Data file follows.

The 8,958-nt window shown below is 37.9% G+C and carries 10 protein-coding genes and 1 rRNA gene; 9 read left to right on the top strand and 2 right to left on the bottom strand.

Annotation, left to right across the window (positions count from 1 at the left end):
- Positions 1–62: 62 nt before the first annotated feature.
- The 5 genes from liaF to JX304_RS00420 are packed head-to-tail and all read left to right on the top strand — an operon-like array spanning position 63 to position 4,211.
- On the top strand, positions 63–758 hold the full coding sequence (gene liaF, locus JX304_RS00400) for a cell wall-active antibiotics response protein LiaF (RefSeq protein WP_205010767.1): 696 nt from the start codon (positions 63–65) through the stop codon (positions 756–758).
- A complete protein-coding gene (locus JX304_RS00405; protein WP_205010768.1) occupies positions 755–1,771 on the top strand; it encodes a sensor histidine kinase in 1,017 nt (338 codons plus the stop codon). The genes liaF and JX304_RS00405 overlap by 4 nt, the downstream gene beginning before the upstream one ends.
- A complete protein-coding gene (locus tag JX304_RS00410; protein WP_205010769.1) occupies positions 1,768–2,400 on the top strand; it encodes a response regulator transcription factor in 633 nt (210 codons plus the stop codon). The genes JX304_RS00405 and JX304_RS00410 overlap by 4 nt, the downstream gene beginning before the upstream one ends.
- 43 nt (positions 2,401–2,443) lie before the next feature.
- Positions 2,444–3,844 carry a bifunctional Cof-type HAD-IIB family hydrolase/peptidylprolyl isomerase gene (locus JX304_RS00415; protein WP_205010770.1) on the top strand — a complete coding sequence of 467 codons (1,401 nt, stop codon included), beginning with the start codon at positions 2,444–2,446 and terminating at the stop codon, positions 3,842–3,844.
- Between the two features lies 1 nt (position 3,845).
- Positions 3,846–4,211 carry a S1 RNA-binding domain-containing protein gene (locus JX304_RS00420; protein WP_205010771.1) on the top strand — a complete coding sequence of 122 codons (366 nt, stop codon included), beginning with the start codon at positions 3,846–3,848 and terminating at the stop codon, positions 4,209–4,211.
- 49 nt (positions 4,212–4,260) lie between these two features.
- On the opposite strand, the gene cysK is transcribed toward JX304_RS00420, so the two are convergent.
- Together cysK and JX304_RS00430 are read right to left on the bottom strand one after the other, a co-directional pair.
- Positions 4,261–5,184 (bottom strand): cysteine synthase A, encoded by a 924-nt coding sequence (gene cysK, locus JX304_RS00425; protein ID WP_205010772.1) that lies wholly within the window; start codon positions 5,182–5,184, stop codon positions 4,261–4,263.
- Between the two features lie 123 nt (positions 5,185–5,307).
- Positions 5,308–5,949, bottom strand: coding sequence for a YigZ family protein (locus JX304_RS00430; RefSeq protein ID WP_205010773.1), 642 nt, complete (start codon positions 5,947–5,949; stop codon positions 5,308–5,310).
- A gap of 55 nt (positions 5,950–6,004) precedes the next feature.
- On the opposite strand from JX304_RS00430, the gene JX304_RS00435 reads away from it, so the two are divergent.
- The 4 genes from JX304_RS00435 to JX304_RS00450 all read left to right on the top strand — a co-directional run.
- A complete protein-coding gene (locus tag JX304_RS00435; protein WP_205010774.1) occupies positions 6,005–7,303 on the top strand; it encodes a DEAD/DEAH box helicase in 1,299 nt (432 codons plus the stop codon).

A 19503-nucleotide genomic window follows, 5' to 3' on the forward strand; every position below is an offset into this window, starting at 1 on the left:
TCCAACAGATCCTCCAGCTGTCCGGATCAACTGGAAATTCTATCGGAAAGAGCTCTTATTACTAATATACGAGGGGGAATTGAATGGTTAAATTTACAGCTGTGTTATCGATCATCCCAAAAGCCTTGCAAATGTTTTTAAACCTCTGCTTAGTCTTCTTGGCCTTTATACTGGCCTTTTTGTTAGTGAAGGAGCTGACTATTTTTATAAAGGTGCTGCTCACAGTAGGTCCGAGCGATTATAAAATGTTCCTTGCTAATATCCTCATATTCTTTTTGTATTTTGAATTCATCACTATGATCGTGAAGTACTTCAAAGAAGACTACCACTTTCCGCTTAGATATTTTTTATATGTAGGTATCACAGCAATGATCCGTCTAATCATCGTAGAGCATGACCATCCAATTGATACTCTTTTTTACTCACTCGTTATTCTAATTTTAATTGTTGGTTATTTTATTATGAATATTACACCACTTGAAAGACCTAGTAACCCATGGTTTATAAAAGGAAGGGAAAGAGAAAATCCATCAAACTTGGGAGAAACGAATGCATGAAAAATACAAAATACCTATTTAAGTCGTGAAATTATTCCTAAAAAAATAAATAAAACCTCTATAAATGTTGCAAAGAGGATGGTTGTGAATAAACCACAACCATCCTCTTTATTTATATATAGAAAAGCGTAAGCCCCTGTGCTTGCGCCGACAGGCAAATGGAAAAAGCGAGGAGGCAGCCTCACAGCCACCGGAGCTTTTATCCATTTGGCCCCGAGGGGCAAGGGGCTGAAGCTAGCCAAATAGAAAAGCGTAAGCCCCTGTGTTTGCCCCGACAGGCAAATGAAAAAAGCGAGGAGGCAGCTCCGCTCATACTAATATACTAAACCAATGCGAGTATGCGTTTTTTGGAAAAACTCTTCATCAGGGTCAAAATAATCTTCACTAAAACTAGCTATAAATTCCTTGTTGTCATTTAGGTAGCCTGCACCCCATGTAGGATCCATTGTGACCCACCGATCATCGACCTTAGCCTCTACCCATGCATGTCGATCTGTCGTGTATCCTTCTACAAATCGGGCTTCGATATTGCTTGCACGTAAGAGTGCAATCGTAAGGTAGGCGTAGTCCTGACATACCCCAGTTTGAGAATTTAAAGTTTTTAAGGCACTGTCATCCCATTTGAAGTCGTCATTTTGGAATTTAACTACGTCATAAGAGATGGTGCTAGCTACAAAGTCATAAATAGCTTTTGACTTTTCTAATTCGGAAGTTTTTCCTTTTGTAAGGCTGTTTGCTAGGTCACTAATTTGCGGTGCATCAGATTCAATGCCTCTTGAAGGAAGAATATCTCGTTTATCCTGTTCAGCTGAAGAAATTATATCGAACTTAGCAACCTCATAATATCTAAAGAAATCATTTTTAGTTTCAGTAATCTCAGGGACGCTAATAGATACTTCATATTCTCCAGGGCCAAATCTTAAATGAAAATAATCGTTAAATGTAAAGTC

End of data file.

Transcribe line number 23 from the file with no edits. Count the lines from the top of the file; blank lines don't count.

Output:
TCCAACAGATCCTCCAGCTGTCCGGATCAACTGGAAATTCTATCGGAAAGAGCTCTTATTACTAATATACGAGGGGGAATTGAATGGTTAAATTTACAGCTGTGTTATCGATCATCCCAAAAGCCTTGCAAATGTTTTTAAACCTCTGCTTAGTCTTCTTGGCCTTTATACTGGCCTTTTTGTTAGTGAAGGAGCTGACTATTTTTATAAAGGTGCTGCTCACAGTAGGTCCGAGCGATTATAAAATGTTCCTTGCTAATATCCTCATATTCTTTTTGTATTTTGAATTCATCACTATGATCGTGAAGTACTTCAAAGAAGACTACCACTTTCCGCTTAGATATTTTTTATATGTAGGTATCACAGCAATGATCCGTCTAATCATCGTAGAGCATGACCATCCAATTGATACTCTTTTTTACTCACTCGTTATTCTAATTTTAATTGTTGGTTATTTTATTATGAATATTACACCACTTGAAAGACCTAGTAACCCATGGTTTATAAAAGGAAGGGAAAGAGAAAATCCATCAAACTTGGGAGAAACGAATGCATGAAAAATACAAAATACCTATTTAAGTCGTGAAATTATTCCTAAAAAAATAAATAAAACCTCTATAAATGTTGCAAAGAGGATGGTTGTGAATAAACCACAACCATCCTCTTTATTTATATATAGAAAAGCGTAAGCCCCTGTGCTTGCGCCGACAGGCAAATGGAAAAAGCGAGGAGGCAGCCTCACAGCCACCGGAGCTTTTATCCATTTGGCCCCGAGGGGCAAGGGGCTGAAGCTAGCCAAATAGAAAAGCGTAAGCCCCTGTGTTTGCCCCGACAGGCAAATGAAAAAAGCGAGGAGGCAGCTCCGCTCATACTAATATACTAAACCAATGCGAGTATGCGTTTTTTGGAAAAACTCTTCATCAGGGTCAAAATAATCTTCACTAAAACTAGCTATAAATTCCTTGTTGTCATTTAGGTAGCCTGCACCCCATGTAGGATCCATTGTGACCCACCGATCATCGACCTTAGCCTCTACCCATGCATGTCGATCTGTCGTGTATCCTTCTACAAATCGGGCTTCGATATTGCTTGCACGTAAGAGTGCAATCGTAAGGTAGGCGTAGTCCTGACATACCCCAGTTTGAGAATTTAAAGTTTTTAAGGCACTGTCATCCCATTTGAAGTCGTCATTTTGGAATTTAACTACGTCATAAGAGATGGTGCTAGCTACAAAGTCATAAATAGCTTTTGACTTTTCTAATTCGGAAGTTTTTCCTTTTGTAAGGCTGTTTGCTAGGTCACTAATTTGCGGTGCATCAGATTCAATGCCTCTTGAAGGAAGAATATCTCGTTTATCCTGTTCAGCTGAAGAAATTATATCGAACTTAGCAACCTCATAATATCTAAAGAAATCATTTTTAGTTTCAGTAATCTCAGGGACGCTAATAGATACTTCATATTCTCCAGGGCCAAATCTTAAATGAAAATAATCGTTAAATGTAAAGTC